Thus, by appropriately turning the resonant circuit, namely, secondary winding S with capacitor C3, to the normal resonant frequency of the multivibrator, any change in the frequency will result in a dramatic decrease in the a.c. output voltage level that appears across terminals 1 and 2. That is, when V1 and V2 are not in agreement, the change in frequency of oscillation of the multivibrator is accompanied by a reduction in the amount of output voltage that is produced across terminals 1 and 2. Thus, if one or the other d.c. biasing voltages varies relative to each other, a change in frequency will occur and substantially no output signal will be available at output terminals 1 and 2.
Accordingly, it will be appreciated that an induced output signal appearing across terminals 1 and 2 indicates that the biasing voltages are in agreement and that a cricitcl circuit or component failure is not present.
Since the primary winding of transformer T is center tapped, alternate voltages are induced in the respective halves of the primary winding P. Thus the conduction of transistor Q1 induces a voltage of one polarity to the secondary winding S while the conduction of transistor 02 induces a voltage of an opposite polarity to the secondary winding S. Thus a.c. signals will appear across the secondary winding S during the respective conductive periods of transistors Q1 and Q2.
As previously mentioned, no critical circuit or component failure is capable of simulating an output across terminals 1 and 2. For example, the failure of an active element such as transistors Q1 and Q2 destroy the amplifying qualities of the multivibrator so that oscillations will not occur.
The opening of a load resistor or biasing resistor or of the coupling capacitors destroys the circuit integrity of the multivibrator so that oscillations will not occur. Similary, the opening of the primary or secondary winding of the transformer T destroys the ability of output signals from being produced across terminals 1 and 2. The shorting of turns between the windings reduces the amplitude of the output signal and thus is a safe failure. The shorting of either coupling capacitor destroys the timing characteristics of the multivibrator and thus prevents output signals from being developed across terminals 1 and 2. The resistors are selected of a special composition in that no short circuit can develop in these elements.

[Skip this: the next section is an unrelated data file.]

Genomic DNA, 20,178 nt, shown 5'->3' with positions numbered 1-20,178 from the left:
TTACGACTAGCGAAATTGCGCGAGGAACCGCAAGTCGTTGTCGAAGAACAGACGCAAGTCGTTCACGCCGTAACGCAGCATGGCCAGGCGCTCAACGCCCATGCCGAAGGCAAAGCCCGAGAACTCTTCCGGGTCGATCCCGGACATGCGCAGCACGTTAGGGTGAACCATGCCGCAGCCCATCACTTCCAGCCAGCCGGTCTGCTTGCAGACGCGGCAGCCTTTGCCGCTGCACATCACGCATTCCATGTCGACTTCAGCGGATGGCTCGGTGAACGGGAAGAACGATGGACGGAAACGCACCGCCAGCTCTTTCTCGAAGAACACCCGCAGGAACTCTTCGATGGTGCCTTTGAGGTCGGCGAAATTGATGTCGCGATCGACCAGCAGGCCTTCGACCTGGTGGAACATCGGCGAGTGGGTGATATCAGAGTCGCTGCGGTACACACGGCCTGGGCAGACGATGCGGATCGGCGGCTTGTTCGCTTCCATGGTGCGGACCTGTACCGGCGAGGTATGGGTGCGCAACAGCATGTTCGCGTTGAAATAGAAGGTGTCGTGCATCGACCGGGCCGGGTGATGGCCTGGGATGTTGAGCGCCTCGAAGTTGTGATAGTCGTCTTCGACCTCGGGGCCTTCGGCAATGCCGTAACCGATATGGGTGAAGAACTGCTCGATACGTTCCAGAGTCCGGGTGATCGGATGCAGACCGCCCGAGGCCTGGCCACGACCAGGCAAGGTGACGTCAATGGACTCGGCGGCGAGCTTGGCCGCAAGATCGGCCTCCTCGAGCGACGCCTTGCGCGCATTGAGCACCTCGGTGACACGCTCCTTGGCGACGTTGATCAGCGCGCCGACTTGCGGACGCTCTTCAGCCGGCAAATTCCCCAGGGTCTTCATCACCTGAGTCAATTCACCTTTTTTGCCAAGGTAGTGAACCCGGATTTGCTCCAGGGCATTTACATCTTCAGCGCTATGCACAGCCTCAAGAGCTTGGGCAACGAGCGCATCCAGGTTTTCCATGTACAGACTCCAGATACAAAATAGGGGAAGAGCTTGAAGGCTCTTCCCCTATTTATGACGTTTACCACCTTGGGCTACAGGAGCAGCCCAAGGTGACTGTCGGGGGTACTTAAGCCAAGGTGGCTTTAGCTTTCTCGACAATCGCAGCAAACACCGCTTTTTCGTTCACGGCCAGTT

Accordingly, it can be seen that this unique comparator circuit produces an output across terminals 1 and 2 when and only when the biasing potentials +Vl and +V2 are in agreement and no critical circuitor compon ent failure is present.
It is readily understood that the complements of the transistor shown in the drawing may be of the opposite polarity by simply reversing the polarity of the biasing voltages, and that other amplifier configurations may also be used, as is well known. It will also be appreciated that various alterations may be made by persons skilled in the art without departing from the spirit and scope of this invention. For example, the primary winding P of the transformer T need not be the centertapped type but may be a single winding connected to either output circuit of one amplifying stage. In addition, it is understood that the frequency of oscillation may be selected to the desired needs of the particular application for which the comparator is employed. It will also be apparent that other modifications and changes may be made to the presently described invention and therefore it is understood that all change, equivalents, and modifications falling within the spirit and scope of the present invention are herein meant to be included in the appended claims.